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Update January 2011: Be sure to read the comments, which have links to many valuable resources.

This item today, from MedPage, underscores the importance of having our eyes open about the human frailties in the research process that our lives can depend on.

ORLANDO, Feb. 27 — Newly unsealed court documents suggest that AstraZeneca tried to minimize the risk of diabetes and weight gain associated with its antipsychotic drug quetiapine (Seroquel), in part by “cherry-picking” data for publication. … lawsuits by some 9,000 people who claim to have developed diabetes while taking the drug. … a 1999 e-mail indicating that the company had “buried” three clinical trials and was considering doing so with a fourth. … Another … discussed ways to “minimize” and “put a positive spin” on safety data from a “cursed” study — one of those later described as “buried.”

As patients become empowered and active participants in their care, they/we need to learn how to understand the limitations of published research. I’m writing this not to rant about corruption, though such a rant might be considered justified; I’m writing it to teach. Consider what there is to learn:

Why you should care: It’s important for us patients to understand this as we take a more active, informed, empowered, participating role in making our care decisions, including which drugs we accept:

  • In the past few months the e-patient blog has written several times about understanding statistics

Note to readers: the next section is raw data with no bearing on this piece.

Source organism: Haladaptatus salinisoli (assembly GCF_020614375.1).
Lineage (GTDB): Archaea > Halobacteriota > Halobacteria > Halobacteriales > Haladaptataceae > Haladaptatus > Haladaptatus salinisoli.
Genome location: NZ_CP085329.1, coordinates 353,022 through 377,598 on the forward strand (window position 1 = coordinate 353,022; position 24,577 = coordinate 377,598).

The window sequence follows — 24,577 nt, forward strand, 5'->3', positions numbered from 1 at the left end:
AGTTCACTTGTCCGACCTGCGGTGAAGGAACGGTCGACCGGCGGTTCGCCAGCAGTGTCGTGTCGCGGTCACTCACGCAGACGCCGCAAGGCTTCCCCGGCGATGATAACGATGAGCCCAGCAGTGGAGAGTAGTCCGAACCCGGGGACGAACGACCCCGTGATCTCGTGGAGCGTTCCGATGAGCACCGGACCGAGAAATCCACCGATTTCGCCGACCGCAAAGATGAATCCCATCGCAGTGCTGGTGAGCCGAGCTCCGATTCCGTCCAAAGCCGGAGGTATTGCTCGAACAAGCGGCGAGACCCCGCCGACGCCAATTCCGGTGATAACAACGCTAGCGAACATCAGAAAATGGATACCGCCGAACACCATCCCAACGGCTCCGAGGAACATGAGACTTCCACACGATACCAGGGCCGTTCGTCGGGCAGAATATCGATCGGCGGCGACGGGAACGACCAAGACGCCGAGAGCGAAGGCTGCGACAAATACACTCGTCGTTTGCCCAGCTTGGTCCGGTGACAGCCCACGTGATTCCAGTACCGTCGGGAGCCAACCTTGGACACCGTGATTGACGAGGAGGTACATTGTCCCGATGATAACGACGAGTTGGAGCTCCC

• Last fall on my own blog I wrote about the pros and cons of evidence-based medicine
  • For your safety – your parents’ safety, your children’s safety – drug makers are required to do research before releasing a drug, and tell what they found. This process is subject to human frailties.
  • Recently this blog has reported on the substantial conflicts of interest attached to some journal articles. Since those same journal articles are widely considered the gold standard of reliable evidence, we need to be aware that there can be limitations to that reliability.

Business Week seems to consider it a business problem:

How much internal information can a company be forced to make public simply because it has become a defendant in a lawsuit?

Simply because, huh?

Here’s a question to ask yourself: if you want to know the best possible information about a drug, where do you go?

My guess is that our ability to know what we can trust (and to protect ourselves) will improve when patients routinely go online to share their experiences and routinely go online to check what others have said.

Who else can we trust? I mean, we’re talking about putting potent chemicals into our system, and evidently it’s sometimes “optimized” for revenue, with people willfully hiding warnings from us.

I went to, a web site run by e-patient working group members Joe and Terry Graedon, and searched for the drug’s name. Look what I found in the top article:

It’s no wonder that patients and families are nervous about these medicines, especially when you consider that they can cause other complications such as dramatic weight gain, diabetes, strokes and irregular heart rhythms.

A 2005 article there didn’t talk about those issues but had a warning that the cost might not be worth it:

A new study demonstrates, however, that the more recent drugs are not much of an advance.

We need to share our experiences more often. Think about it: 9,000 people allege harm, yet the PeoplesPharmacy article only noted that risk this month. Not enough of us spread the word soon enough.

Let’s spread the word to each other: let’s do our own research, and for heaven’s sake let’s post our experiences online for others to discover.

ACOR founder Gilles Frydman has numerous stories of benefits of cancer patients sharing drug experiences, good and bad. I’ll ask him to respond with more in the comments here.


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